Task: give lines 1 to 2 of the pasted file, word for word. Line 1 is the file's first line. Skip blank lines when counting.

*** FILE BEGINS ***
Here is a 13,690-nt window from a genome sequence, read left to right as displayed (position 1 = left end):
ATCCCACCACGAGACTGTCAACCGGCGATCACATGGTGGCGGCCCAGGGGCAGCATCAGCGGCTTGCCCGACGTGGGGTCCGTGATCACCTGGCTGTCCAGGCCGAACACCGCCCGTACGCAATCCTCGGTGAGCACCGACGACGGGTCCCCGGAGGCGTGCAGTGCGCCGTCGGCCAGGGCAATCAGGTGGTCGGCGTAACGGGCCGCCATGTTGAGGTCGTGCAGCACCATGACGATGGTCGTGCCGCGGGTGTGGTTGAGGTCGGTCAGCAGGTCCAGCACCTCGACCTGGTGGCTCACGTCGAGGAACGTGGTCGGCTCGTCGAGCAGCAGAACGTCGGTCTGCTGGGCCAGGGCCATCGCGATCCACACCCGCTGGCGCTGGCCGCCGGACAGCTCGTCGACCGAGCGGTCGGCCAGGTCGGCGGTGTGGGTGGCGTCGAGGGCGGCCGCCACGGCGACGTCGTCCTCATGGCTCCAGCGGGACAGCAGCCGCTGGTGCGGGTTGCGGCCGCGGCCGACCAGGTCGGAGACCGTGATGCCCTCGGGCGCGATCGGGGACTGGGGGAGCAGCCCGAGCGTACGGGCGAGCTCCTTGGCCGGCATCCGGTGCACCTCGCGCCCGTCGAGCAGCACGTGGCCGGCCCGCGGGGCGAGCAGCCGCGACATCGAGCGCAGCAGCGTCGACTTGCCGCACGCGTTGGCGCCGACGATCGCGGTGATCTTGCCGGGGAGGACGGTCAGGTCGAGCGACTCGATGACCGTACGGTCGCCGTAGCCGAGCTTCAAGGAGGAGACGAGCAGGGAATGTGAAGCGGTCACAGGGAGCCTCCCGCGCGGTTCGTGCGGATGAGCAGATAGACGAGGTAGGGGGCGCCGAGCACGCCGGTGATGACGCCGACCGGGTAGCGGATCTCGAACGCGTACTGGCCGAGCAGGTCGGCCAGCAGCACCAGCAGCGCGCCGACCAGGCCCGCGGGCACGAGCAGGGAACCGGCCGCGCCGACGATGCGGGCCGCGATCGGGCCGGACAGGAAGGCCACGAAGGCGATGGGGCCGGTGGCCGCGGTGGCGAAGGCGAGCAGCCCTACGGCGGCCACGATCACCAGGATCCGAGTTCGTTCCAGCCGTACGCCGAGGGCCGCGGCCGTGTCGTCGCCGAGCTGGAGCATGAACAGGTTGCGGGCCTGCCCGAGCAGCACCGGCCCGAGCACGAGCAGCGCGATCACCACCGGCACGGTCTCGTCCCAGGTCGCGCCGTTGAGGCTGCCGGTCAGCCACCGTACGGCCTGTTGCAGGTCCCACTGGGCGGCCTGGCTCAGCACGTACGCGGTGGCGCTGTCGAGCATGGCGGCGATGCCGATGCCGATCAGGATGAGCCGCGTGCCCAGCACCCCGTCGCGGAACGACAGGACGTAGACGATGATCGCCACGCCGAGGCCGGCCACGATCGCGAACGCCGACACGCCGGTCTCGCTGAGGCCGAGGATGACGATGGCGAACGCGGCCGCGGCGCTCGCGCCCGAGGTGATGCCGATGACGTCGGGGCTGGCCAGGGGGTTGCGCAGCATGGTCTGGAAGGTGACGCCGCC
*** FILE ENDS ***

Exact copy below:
Here is a 13,690-nt window from a genome sequence, read left to right as displayed (position 1 = left end):
ATCCCACCACGAGACTGTCAACCGGCGATCACATGGTGGCGGCCCAGGGGCAGCATCAGCGGCTTGCCCGACGTGGGGTCCGTGATCACCTGGCTGTCCAGGCCGAACACCGCCCGTACGCAATCCTCGGTGAGCACCGACGACGGGTCCCCGGAGGCGTGCAGTGCGCCGTCGGCCAGGGCAATCAGGTGGTCGGCGTAACGGGCCGCCATGTTGAGGTCGTGCAGCACCATGACGATGGTCGTGCCGCGGGTGTGGTTGAGGTCGGTCAGCAGGTCCAGCACCTCGACCTGGTGGCTCACGTCGAGGAACGTGGTCGGCTCGTCGAGCAGCAGAACGTCGGTCTGCTGGGCCAGGGCCATCGCGATCCACACCCGCTGGCGCTGGCCGCCGGACAGCTCGTCGACCGAGCGGTCGGCCAGGTCGGCGGTGTGGGTGGCGTCGAGGGCGGCCGCCACGGCGACGTCGTCCTCATGGCTCCAGCGGGACAGCAGCCGCTGGTGCGGGTTGCGGCCGCGGCCGACCAGGTCGGAGACCGTGATGCCCTCGGGCGCGATCGGGGACTGGGGGAGCAGCCCGAGCGTACGGGCGAGCTCCTTGGCCGGCATCCGGTGCACCTCGCGCCCGTCGAGCAGCACGTGGCCGGCCCGCGGGGCGAGCAGCCGCGACATCGAGCGCAGCAGCGTCGACTTGCCGCACGCGTTGGCGCCGACGATCGCGGTGATCTTGCCGGGGAGGACGGTCAGGTCGAGCGACTCGATGACCGTACGGTCGCCGTAGCCGAGCTTCAAGGAGGAGACGAGCAGGGAATGTGAAGCGGTCACAGGGAGCCTCCCGCGCGGTTCGTGCGGATGAGCAGATAGACGAGGTAGGGGGCGCCGAGCACGCCGGTGATGACGCCGACCGGGTAGCGGATCTCGAACGCGTACTGGCCGAGCAGGTCGGCCAGCAGCACCAGCAGCGCGCCGACCAGGCCCGCGGGCACGAGCAGGGAACCGGCCGCGCCGACGATGCGGGCCGCGATCGGGCCGGACAGGAAGGCCACGAAGGCGATGGGGCCGGTGGCCGCGGTGGCGAAGGCGAGCAGCCCTACGGCGGCCACGATCACCAGGATCCGAGTTCGTTCCAGCCGTACGCCGAGGGCCGCGGCCGTGTCGTCGCCGAGCTGGAGCATGAACAGGTTGCGGGCCTGCCCGAGCAGCACCGGCCCGAGCACGAGCAGCGCGATCACCACCGGCACGGTCTCGTCCCAGGTCGCGCCGTTGAGGCTGCCGGTCAGCCACCGTACGGCCTGTTGCAGGTCCCACTGGGCGGCCTGGCTCAGCACGTACGCGGTGGCGCTGTCGAGCATGGCGGCGATGCCGATGCCGATCAGGATGAGCCGCGTGCCCAGCACCCCGTCGCGGAACGACAGGACGTAGACGATGATCGCCACGCCGAGGCCGGCCACGATCGCGAACGCCGACACGCCGGTCTCGCTGAGGCCGAGGATGACGATGGCGAACGCGGCCGCGGCGCTCGCGCCCGAGGTGATGCCGATGACGTCGGGGCTGGCCAGGGGGTTGCGCAGCATGGTCTGGAAGGTGACGCCGCC